“In the Delta and the Southeast, we'll expect to see lower yields because of drought during planting time. But wheat in the Pacific Northwest should be pretty good,” says Lerner. “In hard red wheat production areas, from southwestern Nebraska and eastern Colorado to the Texas Panhandle and a little south of it, the crop will likely come into spring with low soil-moisture levels. As a result, the speculation right now is that hard red wheat yields will come in a bit lower than normal.”
Soft wheat yields in the Midwest may also be reduced somewhat due to weather conditions during fall that led to late planting and poor establishment, Lerner says. The spring flood potential will also be higher than normal in the Ohio River Basin and possibly in the Upper Midwest, which could also lower the wheat yield potential somewhat in this region as well, he adds.
“Overall, weather conditions in most of the country will probably lead to some wheat yield losses,” sums up Lerner. “On the other hand, nothing dramatically lower than normal is expected for now,” he says.
Slow Start Likely For Northern Wheat Growers
Farmers in the Northern Plains will probably have to wait longer than normal to plant spring wheat in 2011, which could cut yield potential, says Joel Ransom, North Dakota State Extension agronomist.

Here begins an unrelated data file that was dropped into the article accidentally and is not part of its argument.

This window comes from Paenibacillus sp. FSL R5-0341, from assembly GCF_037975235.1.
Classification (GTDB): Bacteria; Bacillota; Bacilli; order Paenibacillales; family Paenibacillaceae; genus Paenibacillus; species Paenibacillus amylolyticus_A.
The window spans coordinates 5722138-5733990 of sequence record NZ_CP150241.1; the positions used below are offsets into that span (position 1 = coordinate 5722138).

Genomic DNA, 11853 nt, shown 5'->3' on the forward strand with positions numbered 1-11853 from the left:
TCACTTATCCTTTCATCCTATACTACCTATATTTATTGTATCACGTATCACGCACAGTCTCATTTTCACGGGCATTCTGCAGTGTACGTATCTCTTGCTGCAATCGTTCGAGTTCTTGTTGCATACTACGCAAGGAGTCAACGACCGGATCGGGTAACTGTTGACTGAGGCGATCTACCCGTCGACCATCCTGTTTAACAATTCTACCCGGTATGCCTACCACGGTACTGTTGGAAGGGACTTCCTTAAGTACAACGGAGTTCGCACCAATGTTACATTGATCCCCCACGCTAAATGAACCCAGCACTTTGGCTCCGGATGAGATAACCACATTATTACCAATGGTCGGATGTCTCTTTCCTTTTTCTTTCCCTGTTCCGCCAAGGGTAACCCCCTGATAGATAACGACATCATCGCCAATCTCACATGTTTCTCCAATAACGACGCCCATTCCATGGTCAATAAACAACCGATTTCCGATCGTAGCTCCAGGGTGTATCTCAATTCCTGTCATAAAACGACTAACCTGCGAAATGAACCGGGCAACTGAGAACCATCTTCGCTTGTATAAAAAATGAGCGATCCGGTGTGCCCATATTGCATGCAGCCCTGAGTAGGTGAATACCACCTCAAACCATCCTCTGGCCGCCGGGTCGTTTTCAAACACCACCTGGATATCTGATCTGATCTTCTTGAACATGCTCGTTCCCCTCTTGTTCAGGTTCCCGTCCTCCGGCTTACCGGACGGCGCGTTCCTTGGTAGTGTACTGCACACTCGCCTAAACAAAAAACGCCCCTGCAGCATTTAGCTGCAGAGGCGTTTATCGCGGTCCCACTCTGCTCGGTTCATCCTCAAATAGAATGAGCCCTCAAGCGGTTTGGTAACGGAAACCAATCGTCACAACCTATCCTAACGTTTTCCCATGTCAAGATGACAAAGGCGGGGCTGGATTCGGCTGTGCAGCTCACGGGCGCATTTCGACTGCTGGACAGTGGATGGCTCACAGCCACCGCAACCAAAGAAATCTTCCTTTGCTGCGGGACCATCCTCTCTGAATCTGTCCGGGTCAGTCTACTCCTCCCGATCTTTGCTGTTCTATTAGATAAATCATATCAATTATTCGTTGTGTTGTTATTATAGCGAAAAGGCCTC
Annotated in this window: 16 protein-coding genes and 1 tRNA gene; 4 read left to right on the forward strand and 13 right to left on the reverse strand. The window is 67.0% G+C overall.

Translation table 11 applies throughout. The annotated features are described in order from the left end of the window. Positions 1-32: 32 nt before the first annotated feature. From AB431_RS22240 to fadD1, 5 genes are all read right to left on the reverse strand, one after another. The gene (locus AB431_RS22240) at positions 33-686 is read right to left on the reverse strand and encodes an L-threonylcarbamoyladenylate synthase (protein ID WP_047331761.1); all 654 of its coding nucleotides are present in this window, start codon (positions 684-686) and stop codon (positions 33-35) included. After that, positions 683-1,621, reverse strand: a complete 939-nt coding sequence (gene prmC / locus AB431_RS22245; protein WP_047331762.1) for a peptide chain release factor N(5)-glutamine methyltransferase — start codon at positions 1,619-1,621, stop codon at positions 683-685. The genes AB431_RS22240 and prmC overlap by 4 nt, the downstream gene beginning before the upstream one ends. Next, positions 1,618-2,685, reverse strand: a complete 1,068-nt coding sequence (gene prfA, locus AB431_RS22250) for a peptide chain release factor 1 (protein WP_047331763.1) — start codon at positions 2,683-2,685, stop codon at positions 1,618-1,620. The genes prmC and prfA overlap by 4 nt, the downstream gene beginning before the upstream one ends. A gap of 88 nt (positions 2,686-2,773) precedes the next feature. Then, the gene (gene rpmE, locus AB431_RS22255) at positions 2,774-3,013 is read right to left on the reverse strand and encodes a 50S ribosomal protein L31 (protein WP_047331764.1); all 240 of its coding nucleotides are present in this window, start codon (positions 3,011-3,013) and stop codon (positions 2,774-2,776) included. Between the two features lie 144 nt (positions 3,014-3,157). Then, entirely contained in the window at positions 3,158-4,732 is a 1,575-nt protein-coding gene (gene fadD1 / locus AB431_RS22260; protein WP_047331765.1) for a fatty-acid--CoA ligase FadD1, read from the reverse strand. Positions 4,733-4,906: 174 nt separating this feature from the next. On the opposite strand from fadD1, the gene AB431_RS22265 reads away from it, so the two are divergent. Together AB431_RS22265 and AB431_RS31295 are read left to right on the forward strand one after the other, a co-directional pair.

“With spring wheat, a late planting can take a toll on yield, but it doesn't always happen,” says Ransom. “Two years ago, we had a late start to planting, and we had great yields, mainly due to a cool summer that reduced stress on the plants. Especially during flowering, hot weather can adversely affect wheat production. But for the last two years, we've had mild temperatures during that time.”
Ample fall rains and heavy winter snows are apt to leave soils saturated as spring begins in the Northern Plains, and a strong La Niña weather system will likely cause colder-than-normal weather to persist in this region during early spring, says Drew Lerner, World Weather Inc., meteorologist.
While cold weather is less than ideal at planting time, it can be helpful later in the year, points out Ransom.
“We like to get everything planted before May because early planting is one of the first keys to high yield potential. But if we do have delays, it isn't necessarily bad news,” he says. “A warm April is nice for planting, but we also like to have cool weather during the first six weeks of seedling development.”
Wheat producers needn't get too nervous about production and markets this far ahead of the season, adds Ransom.
“It's too early to tell if the weather is going to be good or bad for wheat production here,” he says. “I wouldn't be heading to the exchange just yet.”